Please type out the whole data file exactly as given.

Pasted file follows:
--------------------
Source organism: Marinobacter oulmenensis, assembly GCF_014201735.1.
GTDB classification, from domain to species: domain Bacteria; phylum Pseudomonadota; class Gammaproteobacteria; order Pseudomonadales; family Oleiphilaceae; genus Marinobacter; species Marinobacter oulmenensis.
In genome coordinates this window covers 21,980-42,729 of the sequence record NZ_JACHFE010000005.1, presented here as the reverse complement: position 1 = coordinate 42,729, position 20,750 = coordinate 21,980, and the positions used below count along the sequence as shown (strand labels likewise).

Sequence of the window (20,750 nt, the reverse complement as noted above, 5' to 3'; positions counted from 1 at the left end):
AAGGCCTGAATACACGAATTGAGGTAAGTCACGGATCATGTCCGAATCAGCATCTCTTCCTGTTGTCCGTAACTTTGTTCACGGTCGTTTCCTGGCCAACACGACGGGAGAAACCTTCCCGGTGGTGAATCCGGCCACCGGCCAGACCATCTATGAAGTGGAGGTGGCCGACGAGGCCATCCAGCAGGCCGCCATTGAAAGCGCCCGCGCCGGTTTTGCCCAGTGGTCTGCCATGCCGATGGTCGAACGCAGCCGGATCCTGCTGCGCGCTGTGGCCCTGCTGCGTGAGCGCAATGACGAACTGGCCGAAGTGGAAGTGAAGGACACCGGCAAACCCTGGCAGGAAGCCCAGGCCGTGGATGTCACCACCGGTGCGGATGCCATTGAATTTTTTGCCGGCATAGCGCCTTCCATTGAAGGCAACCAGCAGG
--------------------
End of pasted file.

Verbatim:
Source organism: Marinobacter oulmenensis, assembly GCF_014201735.1.
GTDB classification, from domain to species: domain Bacteria; phylum Pseudomonadota; class Gammaproteobacteria; order Pseudomonadales; family Oleiphilaceae; genus Marinobacter; species Marinobacter oulmenensis.
In genome coordinates this window covers 21,980-42,729 of the sequence record NZ_JACHFE010000005.1, presented here as the reverse complement: position 1 = coordinate 42,729, position 20,750 = coordinate 21,980, and the positions used below count along the sequence as shown (strand labels likewise).

Sequence of the window (20,750 nt, the reverse complement as noted above, 5' to 3'; positions counted from 1 at the left end):
AAGGCCTGAATACACGAATTGAGGTAAGTCACGGATCATGTCCGAATCAGCATCTCTTCCTGTTGTCCGTAACTTTGTTCACGGTCGTTTCCTGGCCAACACGACGGGAGAAACCTTCCCGGTGGTGAATCCGGCCACCGGCCAGACCATCTATGAAGTGGAGGTGGCCGACGAGGCCATCCAGCAGGCCGCCATTGAAAGCGCCCGCGCCGGTTTTGCCCAGTGGTCTGCCATGCCGATGGTCGAACGCAGCCGGATCCTGCTGCGCGCTGTGGCCCTGCTGCGTGAGCGCAATGACGAACTGGCCGAAGTGGAAGTGAAGGACACCGGCAAACCCTGGCAGGAAGCCCAGGCCGTGGATGTCACCACCGGTGCGGATGCCATTGAATTTTTTGCCGGCATAGCGCCTTCCATTGAAGGCAACCAGCAGG